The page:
Columns 2009

When will we put our money where our mouth is?

Once again the headlines tell a sad, sad story. American children are still killed by their parents or caregivers with disgusting regularity. An article in the Oct. 27 Anchorage Daily News quoted a report from the national child advocacy group, Every Child Matters, that 16 children died in Alaska due to parental abuse from 2001 to 2007. The report added that those 16 were only the documented number; the real number is probably much higher.

Perhaps even more frightening, Alaska public health researchers reported in 2008 that over the past eleven years, 114 babies had died “from abuse, neglect or ‘gross negligence.’ Some suffocated in their sleep. Some didn’t get needed medical care. Six were shaken to death; seven were killed by being thrown, dropped, hit or kicked.”

Helluva childhood, eh?

Sometimes the slain children are the targets of the violence; sometimes they are simply the collateral damage of domestic abuse. Either way, they end up dead long before they’ve really had a chance to live. And we, as a society, are once again forced to face one of the thorniest questions that can be presented to a country that prides itself on its commitment to the ideal of personal freedom and the sanctity of the family unit – when and how much should government intervene in family life.

If you think the screams are loud when you propose restricting gun rights at all, wait until you hear the screams when you propose that government be allowed into the family anymore than it already is.

But surely we have an obligation to a little baby whose only sin in life is to be born into the wrong family.  Surely we have a moral obligation to protect the most vulnerable in our midst. It’s one thing to read about abused children, or see their picture on TV or see a movie about them. It’s another thing to actually encounter one of these children – a five year old with hideous bruises all over his body, a three year old who’s been raped, a ten year old with Post Traumatic Stress Syndrome from the years of violence that was his or her childhood.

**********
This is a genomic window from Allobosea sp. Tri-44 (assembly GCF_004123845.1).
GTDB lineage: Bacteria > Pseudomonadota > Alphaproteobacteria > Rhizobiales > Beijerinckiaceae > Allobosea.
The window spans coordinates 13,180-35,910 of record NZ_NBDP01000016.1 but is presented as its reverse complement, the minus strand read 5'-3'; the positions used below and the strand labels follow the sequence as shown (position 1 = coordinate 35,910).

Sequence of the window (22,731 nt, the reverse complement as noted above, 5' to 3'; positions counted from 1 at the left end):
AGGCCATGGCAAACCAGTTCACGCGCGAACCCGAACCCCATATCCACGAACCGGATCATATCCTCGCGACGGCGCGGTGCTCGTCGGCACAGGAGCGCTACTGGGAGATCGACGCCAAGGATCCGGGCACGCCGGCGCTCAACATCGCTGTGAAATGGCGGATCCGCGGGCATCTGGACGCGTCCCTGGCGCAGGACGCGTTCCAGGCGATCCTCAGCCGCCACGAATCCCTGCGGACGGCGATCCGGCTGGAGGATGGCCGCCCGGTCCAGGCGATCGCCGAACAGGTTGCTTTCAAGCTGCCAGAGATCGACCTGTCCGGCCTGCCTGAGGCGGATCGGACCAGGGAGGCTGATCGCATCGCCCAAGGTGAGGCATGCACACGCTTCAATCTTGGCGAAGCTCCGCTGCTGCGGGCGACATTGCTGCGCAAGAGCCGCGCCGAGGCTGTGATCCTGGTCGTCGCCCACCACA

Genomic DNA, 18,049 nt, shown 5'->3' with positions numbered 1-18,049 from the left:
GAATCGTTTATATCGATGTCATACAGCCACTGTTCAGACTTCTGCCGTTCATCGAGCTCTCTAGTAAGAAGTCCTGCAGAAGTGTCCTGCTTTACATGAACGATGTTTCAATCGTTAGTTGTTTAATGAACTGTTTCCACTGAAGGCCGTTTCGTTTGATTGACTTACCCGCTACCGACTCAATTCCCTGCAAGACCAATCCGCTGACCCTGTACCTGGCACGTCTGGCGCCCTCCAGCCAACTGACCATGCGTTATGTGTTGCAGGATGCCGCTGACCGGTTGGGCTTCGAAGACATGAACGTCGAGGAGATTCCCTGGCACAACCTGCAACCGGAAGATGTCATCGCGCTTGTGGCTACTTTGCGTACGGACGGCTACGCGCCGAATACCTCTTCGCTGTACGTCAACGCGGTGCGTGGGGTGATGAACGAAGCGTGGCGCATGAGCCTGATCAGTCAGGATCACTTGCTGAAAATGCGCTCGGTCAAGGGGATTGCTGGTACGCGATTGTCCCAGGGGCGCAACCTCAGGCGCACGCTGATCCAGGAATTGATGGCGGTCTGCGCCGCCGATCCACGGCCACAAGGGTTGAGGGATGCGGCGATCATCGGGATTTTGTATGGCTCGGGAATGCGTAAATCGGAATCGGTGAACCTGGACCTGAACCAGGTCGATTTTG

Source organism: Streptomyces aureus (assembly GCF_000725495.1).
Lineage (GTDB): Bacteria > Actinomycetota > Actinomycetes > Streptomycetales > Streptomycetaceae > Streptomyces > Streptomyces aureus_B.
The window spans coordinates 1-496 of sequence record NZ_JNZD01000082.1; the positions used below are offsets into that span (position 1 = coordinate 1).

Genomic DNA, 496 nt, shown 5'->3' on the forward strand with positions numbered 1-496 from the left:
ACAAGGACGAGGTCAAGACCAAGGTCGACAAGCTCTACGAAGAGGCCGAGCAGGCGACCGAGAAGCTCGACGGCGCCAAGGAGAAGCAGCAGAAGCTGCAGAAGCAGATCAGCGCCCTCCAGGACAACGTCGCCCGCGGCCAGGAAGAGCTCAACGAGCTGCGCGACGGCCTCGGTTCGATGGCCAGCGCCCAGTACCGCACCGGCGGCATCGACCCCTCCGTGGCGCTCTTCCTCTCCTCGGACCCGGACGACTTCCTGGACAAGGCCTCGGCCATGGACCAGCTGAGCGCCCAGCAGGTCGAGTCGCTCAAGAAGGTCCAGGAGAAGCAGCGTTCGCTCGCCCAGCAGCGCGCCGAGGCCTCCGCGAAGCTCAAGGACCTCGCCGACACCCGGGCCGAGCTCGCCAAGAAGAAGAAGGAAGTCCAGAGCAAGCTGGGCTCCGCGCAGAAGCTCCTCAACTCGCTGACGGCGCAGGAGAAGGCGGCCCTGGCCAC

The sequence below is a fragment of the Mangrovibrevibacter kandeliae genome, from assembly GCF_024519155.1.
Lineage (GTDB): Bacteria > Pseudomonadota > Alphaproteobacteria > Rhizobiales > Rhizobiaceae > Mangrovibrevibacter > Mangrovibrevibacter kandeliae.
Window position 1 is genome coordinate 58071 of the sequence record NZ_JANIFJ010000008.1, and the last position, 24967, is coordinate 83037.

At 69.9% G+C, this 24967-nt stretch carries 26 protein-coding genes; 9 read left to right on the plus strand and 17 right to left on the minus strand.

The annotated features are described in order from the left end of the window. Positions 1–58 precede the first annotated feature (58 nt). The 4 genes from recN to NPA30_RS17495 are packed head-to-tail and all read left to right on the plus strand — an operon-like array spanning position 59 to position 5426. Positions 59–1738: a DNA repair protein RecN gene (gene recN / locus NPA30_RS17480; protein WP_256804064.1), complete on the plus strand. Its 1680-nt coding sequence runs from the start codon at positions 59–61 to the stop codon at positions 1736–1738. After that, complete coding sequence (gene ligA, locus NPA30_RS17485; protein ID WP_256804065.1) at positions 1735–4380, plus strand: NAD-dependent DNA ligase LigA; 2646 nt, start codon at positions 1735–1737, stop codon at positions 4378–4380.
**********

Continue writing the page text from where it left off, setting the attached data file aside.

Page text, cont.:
I have no brilliant idea to bring to this discussion about the violent deaths of children in the one place where they should be the most safe. The solution I’d propose is one that would work only in a country with no regard for individual rights. Personally, I recommend forced sterilization of both parents of any family in which domestic violence and/or alcohol abuse is a routine part of life. That way, the adults could get drunk and pummel each other as much as they wanted without bringing a helpless child into the mix who is unable to dial 911 when being beaten against a wall or shaken to the point of brain damage.

I suppose an argument could be made for more money for more workers so that troubled families could receive more help before a child dies.  But having spent thirty years in the field, I have no hope that people will willingly back the kind of funding needed for that level of service.  As a society we talk a much better story about our kids being our future than we actually back up with the help families need for real change.

So the headline about 16 children dying at the hands of their parents or caretakers today follows a long line of such headlines over the years. For a brief moment there will be an outcry and a demand that something be done.  But when the cost of that “something” is proposed it will have little general support from a public already feeling abused by taxes.

Here’s a prophesy from me you can wager your annual salary on with great assurance of winning – in ten years or less, another study will be done about another dozen or so children killed by their family, there will be another brief outcry and then everyone will get back to business as usual with nothing changed and nothing done.

Or this time we could gird our loins and actually put our money where our mouth is to prevent these tragedies. Because, quite honestly, this is one bet I’d be thrilled to lose.